Sunday, July 15, 2018

REVIEW: The Beef

One of the strangest books I have ever read has come to an end. I’ll admit it: when I first started doing these weekly comics posts, I didn’t like only spotlighting two issues a week. I started reviewing anything that I could to have a decent post every week. The Beef was one of those books, but now I’m honestly going to miss it. It’s been a wild ride, but I’m glad I decided to read The Beef. Check out my full review of the series after the jump.

Disclaimer:I received advance copies of the single issues that make up The Beef courtesy of Image Comics.
Opinions are my own. 

The Beef is about a guy named Chuck who works at a slaughterhouse. Flashbacks show Chuck bullied as a kid, his father was also a cow-killer and kind of a screw up in a small sins-of-the-father town. In the present, Chuck faces his old bullies, who are still super racist assholes, and tries to stand up to them.

A combination of the exotoxins in beef, genetically modified fruits and vegetables, the electric equipment used in the cow slaughtering process, and the environment of the cow farming community have all mixed together to cause Chuck to Hulk out into a massive meat monster at the sight of his love interest nearly dying at the hands of his asshole bullies. From that first issue I knew I was in for a zany adventure of love, action, and beef.

After batting away the car containing his local bullies, Chuck gets a glimpse of himself and runs off to be all “What have I become?” like he’s Ben Grimm or something. The second issue has a focus on Mary-Lynn, Chuck’s illegal immigrant love interest. The story of her trip across the border and their socio-economic situation has nothing to do with cow meat (which is otherwise the main topic of every single page) and the bold choice to leave the Spanish dialogue untranslated marks the moment where The Beef full changes from a weird story about a beefed up superhero into topical, political commentary.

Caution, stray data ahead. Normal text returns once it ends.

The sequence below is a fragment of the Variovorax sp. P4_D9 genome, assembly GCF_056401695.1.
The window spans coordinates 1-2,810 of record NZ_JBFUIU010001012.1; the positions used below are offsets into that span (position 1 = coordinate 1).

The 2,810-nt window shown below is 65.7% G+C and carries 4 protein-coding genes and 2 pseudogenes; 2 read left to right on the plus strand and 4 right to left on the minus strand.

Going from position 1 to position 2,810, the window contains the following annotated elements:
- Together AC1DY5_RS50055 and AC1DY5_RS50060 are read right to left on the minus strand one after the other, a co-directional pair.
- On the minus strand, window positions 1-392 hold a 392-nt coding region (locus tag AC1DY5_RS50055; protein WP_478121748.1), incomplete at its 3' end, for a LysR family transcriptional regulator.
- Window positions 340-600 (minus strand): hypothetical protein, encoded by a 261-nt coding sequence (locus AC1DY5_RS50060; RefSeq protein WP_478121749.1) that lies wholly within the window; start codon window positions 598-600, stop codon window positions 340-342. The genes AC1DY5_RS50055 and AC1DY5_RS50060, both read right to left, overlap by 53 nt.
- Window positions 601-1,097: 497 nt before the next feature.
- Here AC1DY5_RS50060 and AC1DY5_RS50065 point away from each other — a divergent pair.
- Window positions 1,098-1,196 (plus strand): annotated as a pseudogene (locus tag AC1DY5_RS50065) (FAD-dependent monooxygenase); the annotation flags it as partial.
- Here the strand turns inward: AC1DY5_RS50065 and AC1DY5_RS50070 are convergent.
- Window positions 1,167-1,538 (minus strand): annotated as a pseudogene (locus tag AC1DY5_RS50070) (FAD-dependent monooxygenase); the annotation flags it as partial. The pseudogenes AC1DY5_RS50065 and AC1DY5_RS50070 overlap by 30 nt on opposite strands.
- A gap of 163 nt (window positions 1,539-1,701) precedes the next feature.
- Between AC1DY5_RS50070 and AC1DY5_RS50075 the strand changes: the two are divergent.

The social and economic commentary doesn’t end there. In the third issue we’re given a close-up and brutal version of the documentary you had to watch in your high school health class about how we treat animals. After we learn about the horrifying reality of where veal comes from, Chuck hulks out again to his alter ego as The Beef and we learn - I guess? - that he can control cows - I guess? - or at least communicate with them telepathically? I guess? It’s so weird to see a smart analysis of social issues in the same story where a man turns into a meat hulk because he grew up on GMOs. You’ll actually learn something on this ultra-weird adventure.

The subtlety of the comic’s running commentary gets less subtle in the later issues. The fourth issue opens on four straight pages of “where does milk come from?” with all of the disgustingly accurate details. The weirdest part? It totally works. The contrast between the harsh realities of how we treat cows perfectly collides with the bizarre tale of a man who turns into a big beef tank. I shouldn’t like it, but I do. It’s so weird and strange and I want more. The Beef is different and weird and nothing like I expected, but I’m glad I decided to pick it up.

You can pre-order the trade paperback collection of The Beef here.